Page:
By now, every Singaporean with an internet connection would have watched all 8 episodes of the Netflix series Tidying Up with Marie Kondo and fallen head over heels in love with the titular pint-sized organization goddess and her adorable (and just a tiiiny bit psycho) smile.
And, from the piles of junk lying outside the Salvation Army, I gather that many of us have also been decluttering around the house too.
But… have you done the same ruthless culling with your personal finances?
It’s difficult enough to Konmari your physical possessions, but when it comes to financial stuff like your bank accounts, credit cards, investment portfolio, and loans… that’s a whole new level. Plus, no one particularly wants to hold their banking relationship manager close and ask if they spark joy.
Never fear. Here’s a 5-step plan for adapting the Konmari method to personal finance, with absolutely no bodily contact needed.
Step 1: Visualize your ideal financial state
Every Tidying Up with Marie Kondo episode starts with a background set-up: What’s the featured household’s relationship with clutter? Why are they going to Marie Kondo now? What do they hope to achieve?
Then Marie Kondo leads them in a silent “prayer” to the house to visualize what their ideal life to be like.
You don’t have to bow your head and pray to UOB or Maybank, but it’s worth taking a step back from your personal finances and thinking about what you want them to look like, and why.
I’m not talking about fantasy scenarios like finding a tree made of money on Pulau Ubin or becoming a fengshui sensation like Joey Yap. I mean simply picturing a new and improved version of your life, and considering what the money aspect looks like.
Your ideal finances are dependent on your larger goals and values. Are your kids the most important thing to you? Then imagine what it would take to provide the best for them and protect them from harm.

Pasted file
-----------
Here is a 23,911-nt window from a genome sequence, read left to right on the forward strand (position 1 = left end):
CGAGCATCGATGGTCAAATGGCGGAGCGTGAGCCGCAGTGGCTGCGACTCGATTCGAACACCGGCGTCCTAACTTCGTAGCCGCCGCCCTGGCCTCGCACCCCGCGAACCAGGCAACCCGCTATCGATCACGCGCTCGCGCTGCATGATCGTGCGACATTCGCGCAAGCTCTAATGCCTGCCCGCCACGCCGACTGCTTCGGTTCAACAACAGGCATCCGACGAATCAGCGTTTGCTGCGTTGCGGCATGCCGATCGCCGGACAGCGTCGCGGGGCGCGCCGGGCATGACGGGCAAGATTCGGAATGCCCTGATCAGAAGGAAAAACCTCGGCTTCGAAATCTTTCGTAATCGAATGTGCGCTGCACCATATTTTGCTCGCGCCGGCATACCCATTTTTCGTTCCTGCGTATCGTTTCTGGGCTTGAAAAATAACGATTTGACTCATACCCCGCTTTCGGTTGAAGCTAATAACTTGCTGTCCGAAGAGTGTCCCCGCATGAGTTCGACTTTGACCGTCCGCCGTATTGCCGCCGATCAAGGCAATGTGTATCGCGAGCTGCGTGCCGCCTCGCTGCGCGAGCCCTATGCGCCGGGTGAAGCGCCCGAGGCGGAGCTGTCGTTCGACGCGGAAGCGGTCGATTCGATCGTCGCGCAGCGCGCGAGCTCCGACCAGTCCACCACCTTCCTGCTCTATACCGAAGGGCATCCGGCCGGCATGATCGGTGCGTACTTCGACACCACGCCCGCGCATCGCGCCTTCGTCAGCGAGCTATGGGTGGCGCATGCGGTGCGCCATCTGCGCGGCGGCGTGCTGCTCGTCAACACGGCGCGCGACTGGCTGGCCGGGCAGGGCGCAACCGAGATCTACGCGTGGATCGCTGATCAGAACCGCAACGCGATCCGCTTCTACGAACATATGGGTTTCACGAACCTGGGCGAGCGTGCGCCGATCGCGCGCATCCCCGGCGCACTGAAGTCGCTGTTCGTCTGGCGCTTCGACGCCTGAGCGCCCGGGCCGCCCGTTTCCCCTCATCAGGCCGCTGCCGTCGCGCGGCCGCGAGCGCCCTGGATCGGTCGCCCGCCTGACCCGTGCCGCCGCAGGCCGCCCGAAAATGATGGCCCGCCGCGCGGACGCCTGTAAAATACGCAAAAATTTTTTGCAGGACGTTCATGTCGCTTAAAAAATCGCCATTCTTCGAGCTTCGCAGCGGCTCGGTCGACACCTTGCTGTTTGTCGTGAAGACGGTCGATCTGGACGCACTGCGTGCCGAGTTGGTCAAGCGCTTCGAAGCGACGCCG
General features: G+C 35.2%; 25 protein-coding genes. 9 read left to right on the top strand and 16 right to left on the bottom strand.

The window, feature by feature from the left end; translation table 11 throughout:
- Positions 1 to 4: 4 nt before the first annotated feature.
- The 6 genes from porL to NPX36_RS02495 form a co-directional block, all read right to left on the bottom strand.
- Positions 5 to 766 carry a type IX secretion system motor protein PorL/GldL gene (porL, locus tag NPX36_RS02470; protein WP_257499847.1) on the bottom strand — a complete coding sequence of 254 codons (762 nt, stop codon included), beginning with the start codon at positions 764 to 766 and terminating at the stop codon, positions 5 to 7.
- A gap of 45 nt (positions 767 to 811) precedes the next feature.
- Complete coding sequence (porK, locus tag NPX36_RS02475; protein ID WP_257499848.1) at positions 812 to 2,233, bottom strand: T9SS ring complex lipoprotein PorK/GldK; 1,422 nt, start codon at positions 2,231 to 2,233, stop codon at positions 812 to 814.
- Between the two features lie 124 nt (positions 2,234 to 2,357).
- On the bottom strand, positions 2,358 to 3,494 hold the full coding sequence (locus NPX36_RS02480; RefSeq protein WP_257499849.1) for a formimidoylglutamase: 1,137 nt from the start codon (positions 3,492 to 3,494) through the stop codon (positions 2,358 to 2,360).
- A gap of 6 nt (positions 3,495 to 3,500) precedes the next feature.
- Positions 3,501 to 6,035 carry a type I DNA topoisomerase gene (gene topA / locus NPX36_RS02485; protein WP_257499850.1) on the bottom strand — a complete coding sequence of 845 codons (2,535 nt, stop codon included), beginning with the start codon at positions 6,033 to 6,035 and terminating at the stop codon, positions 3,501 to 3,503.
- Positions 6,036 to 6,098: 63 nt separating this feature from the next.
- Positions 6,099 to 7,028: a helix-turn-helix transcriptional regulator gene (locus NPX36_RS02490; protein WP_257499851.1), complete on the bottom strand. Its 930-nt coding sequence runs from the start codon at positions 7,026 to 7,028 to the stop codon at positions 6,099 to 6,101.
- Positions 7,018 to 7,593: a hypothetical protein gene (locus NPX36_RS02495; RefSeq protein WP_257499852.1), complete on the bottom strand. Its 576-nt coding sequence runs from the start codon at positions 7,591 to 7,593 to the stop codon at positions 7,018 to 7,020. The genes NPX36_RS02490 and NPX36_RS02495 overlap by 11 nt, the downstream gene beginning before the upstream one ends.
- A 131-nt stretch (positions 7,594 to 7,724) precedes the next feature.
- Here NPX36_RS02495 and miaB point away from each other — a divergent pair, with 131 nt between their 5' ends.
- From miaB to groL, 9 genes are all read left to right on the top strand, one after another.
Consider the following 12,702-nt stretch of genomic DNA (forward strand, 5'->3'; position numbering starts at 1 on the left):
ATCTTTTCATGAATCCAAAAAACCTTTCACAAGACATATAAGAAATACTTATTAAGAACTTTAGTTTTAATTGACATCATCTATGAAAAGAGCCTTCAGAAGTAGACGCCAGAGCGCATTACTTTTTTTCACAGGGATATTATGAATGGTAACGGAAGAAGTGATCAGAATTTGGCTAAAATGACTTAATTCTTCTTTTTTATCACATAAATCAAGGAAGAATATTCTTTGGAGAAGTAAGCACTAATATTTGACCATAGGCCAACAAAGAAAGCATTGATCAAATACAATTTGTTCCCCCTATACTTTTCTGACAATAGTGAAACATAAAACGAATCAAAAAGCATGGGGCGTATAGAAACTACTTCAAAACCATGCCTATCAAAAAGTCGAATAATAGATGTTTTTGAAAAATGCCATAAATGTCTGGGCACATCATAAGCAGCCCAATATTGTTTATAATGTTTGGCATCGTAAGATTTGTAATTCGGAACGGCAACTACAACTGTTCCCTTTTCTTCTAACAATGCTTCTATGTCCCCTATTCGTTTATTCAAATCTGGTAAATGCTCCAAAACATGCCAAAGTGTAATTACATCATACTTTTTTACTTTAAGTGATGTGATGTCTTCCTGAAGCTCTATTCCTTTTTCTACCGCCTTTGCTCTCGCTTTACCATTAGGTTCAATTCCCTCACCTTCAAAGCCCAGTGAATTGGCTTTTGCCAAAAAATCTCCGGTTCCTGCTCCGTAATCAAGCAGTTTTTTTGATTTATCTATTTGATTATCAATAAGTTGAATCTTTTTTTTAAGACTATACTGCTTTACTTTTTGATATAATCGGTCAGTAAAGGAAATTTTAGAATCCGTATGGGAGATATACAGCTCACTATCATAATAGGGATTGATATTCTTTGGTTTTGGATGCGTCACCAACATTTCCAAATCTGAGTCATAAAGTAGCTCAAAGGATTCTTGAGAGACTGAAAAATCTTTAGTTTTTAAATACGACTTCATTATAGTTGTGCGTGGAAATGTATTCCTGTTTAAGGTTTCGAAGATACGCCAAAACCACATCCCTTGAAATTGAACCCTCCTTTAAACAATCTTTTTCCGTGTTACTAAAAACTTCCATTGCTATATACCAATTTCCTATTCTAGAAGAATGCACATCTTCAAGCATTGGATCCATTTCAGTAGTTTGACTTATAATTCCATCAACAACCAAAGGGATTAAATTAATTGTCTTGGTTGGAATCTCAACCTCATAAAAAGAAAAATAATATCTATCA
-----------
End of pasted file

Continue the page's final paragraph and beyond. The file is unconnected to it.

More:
Or perhaps you don’t want to work in your soul-crushing job for another 40 years. Think about what freedom from that looks like, and what it would take to get there.
How about a life where you give in less to impulse shopping sprees, and focus more on your health, family and friends? Think about how you would channel your money towards that.
Step 2: Get everything out where you can see them
Marie Kondo is a strong proponent of tidying up as a “special event”, i.e. cancel all appointments and mute your phone, because you’re gonna be doing nothing but tidying and purging all weekend long.
There’s no point half-assing it by doing a little bit at a time – too much wiggle room and you’ll end up putting the next bit off till 2020. So go big or go home.
With physical belongings such as clothes and books, Marie Kondo would get you to go around the house and pull everything out onto the bed or floor into a giant mountain. But how do you do it with abstract things like bank accounts and Grab subscriptions? That’s tricky.
Personally, I just write everything down with good old pen & paper or on my phone. Marie Kondo is big on categorizing, so I’ve come up with 4 categories.
Financial inventory: First, list out all the money you have in various forms – bank accounts, fixed deposits, investments, etc. I’d even include all those tiny things like PayLah account balance, Lazada wallet and GrabPay credits. (Doing this exercise will probably make you realise there’s WAY too many e-wallets out there…)
Financial products: Next, list the other financial products that represent outgoing expenses – credit cards, loan repayments, insurance and so on.
Monthly expenses: List out all the day-to-day expenses that you spend money on because of your lifestyle, like food, petrol, diapers, rent, gym membership, subscriptions, etc. For this exercise, the actual amount is not as important as the item you’re spending on.
Annual expenses: List of annually recurring expenses like taxes, car insurance, school fees, holidays, and festive spending. Requires quite a bit of thinking but it’s also very important, because we tend to overspend on these again and again.
Step 3: Tidy by category & ask what “sparks joy”
According to the Konmari method, after you’ve laid everything out where you can see them, you should go through the famous “spark joy” ritual category by category.
Marie Kondo is ultra-methodical about this. She even specifies the order to do this in: Clothes, books, papers, komono (miscellany) and finally, sentimental items. Supposedly, this is in order of least to most emotional, so you won’t simply crumble into a heap of tears when you face your old Ten Year Series notes.
In the same spirit, I recommend that you start pruning the categories from least emotional to most.